As may be recognized by those of ordinary skill in the pertinent art based on the teachings herein, numerous changes may be made to the above-described and other embodiments ofthe present invention without departing from the scope of the invention as defined in the appended claims. For example, the components ofthe vial may be made of any of numerous different materials that are currently known, or later become known for performing the functions ofthe various components. The valve assembly may take any of numerous different configurations that are currently known, or later become known for performing the functions ofthe different valve assemblies described herein. Similarly, the vial may take any of numerous different shapes and configurations that are currently or later become known. Also, the form and configuration of any ofthe components ofthe sterile filling assembly disclosed herein may change, or any number of stations may be added to the sterile filling assembly to provide additional functionality. In addition, the containers may take the form of any of numerous different vials, syringes or other containers or dispensers. Further, the principles ofthe present invention are equally applicable to containers other than vials, and may be applied, for example, to any of numerous different containers for storing and dispensing different substances. Accordingly, this detailed description of preferred embodiments is to be taken in an illustrative as opposed to a limiting sense.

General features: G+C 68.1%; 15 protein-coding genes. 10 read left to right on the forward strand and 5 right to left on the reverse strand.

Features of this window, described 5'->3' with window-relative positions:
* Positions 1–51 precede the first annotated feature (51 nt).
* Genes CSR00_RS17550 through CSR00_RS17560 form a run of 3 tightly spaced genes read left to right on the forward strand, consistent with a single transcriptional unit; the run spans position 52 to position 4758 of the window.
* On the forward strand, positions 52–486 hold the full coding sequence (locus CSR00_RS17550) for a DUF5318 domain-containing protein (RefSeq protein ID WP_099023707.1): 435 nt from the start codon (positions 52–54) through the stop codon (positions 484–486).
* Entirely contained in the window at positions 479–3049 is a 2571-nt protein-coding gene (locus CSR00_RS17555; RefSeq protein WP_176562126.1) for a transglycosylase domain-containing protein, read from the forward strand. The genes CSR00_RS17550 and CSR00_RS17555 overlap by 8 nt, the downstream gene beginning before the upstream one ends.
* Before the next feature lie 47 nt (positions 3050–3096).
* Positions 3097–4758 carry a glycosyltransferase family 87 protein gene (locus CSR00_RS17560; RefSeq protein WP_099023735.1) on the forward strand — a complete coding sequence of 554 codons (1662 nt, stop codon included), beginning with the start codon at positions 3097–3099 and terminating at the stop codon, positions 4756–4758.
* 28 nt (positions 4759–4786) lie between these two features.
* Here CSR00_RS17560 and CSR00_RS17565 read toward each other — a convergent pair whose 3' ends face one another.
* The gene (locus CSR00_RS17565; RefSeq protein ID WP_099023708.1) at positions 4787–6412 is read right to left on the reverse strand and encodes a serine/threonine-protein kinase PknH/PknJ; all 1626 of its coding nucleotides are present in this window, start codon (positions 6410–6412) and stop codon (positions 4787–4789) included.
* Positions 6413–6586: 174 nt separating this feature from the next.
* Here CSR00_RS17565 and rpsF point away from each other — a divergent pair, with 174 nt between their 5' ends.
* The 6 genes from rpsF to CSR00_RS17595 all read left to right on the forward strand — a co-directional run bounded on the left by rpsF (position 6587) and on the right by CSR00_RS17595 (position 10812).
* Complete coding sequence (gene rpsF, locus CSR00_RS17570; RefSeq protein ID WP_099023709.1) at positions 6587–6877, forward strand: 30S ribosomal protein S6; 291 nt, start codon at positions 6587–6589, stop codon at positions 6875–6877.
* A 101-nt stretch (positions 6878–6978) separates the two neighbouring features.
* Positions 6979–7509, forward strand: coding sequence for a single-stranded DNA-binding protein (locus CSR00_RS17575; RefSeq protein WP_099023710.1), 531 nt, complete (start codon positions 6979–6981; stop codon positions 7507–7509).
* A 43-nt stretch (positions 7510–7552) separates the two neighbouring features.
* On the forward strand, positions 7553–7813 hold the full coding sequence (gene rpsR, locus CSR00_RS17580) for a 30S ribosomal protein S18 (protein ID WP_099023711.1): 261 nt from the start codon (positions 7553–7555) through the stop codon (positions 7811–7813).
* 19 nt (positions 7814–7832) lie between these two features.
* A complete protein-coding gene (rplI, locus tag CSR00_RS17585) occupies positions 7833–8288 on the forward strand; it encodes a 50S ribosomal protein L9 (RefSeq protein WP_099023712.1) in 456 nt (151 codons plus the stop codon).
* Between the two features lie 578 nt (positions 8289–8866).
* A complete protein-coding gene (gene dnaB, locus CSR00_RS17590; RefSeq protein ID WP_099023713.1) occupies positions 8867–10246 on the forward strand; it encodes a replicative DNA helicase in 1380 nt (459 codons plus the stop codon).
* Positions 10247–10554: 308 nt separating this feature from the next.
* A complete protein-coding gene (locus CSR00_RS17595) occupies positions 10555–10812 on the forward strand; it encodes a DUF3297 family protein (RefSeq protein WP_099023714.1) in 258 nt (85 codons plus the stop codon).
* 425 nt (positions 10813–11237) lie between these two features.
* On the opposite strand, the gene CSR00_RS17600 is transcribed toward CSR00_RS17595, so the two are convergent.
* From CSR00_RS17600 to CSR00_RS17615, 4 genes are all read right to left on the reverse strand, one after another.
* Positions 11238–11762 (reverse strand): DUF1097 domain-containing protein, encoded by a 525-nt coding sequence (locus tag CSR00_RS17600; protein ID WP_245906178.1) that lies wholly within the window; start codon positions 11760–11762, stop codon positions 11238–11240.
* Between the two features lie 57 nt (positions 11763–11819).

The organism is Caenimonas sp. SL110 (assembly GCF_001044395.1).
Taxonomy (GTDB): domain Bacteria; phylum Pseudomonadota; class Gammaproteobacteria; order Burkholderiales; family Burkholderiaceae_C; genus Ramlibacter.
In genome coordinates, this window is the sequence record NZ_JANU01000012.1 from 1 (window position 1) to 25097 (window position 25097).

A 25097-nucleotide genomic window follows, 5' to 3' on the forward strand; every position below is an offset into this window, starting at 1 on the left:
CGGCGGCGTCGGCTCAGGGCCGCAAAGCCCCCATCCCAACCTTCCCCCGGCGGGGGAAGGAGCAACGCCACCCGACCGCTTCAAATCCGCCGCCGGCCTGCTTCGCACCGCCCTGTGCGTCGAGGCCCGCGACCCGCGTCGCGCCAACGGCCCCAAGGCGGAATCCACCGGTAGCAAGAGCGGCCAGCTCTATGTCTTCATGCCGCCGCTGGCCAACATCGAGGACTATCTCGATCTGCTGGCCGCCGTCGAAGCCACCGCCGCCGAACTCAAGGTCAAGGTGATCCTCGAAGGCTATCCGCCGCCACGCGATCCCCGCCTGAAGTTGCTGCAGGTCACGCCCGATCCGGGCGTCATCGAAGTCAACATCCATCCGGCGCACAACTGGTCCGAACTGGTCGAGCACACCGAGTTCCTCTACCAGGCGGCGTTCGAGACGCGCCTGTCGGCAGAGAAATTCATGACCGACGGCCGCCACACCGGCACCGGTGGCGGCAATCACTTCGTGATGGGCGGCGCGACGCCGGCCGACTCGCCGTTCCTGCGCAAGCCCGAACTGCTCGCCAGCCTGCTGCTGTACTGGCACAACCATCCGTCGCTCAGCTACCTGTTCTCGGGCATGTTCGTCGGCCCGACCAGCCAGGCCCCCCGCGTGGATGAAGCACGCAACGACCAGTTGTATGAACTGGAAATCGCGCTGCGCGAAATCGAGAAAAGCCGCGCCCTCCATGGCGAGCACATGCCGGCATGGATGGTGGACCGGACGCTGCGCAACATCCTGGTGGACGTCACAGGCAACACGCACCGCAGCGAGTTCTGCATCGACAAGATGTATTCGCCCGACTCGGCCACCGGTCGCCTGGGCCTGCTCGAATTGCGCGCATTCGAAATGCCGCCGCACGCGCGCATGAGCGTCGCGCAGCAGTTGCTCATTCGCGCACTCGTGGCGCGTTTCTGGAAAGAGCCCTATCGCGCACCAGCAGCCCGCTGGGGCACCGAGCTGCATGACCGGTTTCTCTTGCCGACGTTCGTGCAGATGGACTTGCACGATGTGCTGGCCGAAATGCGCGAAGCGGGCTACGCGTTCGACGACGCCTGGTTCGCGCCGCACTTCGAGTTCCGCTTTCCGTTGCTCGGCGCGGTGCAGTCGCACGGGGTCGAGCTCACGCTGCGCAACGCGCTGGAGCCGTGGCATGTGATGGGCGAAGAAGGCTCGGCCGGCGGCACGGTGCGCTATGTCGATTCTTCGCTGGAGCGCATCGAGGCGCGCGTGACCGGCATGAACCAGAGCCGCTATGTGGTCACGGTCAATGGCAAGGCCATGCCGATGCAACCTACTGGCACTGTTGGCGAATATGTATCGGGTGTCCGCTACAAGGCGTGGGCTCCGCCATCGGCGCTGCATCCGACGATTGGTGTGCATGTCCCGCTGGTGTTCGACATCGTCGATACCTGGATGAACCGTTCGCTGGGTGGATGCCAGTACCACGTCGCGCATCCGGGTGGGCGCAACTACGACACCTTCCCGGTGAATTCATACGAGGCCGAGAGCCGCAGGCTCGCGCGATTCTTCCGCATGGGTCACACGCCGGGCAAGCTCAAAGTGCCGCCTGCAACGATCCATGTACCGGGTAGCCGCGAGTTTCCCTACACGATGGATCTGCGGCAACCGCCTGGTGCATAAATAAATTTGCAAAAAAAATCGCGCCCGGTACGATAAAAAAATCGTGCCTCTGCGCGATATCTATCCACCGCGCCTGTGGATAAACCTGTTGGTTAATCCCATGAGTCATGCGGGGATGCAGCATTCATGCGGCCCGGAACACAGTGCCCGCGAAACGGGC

Claims

What is claimed is:
1. A system comprising: a container and valve assembly, including: a body defining a chamber for receiving a substance therein; and a valve assembly coupled in fluid communication with the chamber and defining (i) an open position permitting at least one of (a) passage ofthe substance through the valve assembly and into the chamber for storing the substance in the chamber, and (b) passage ofthe substance out ofthe chamber for dispensing the substance therefrom; and (ii) a closed position forming a fluid-tight seal between the chamber and exterior ofthe container; and a filling assembly including a filling member engageable with the valve assembly and coupled in fluid communication with a substance source for introducing the substance through the valve assembly and into the chamber, and wherein at least one ofthe valve assembly and the filling member is movable relative to the other to move the valve assembly between the closed and open positions and introduce the substance from the filling member therethrough and into the chamber.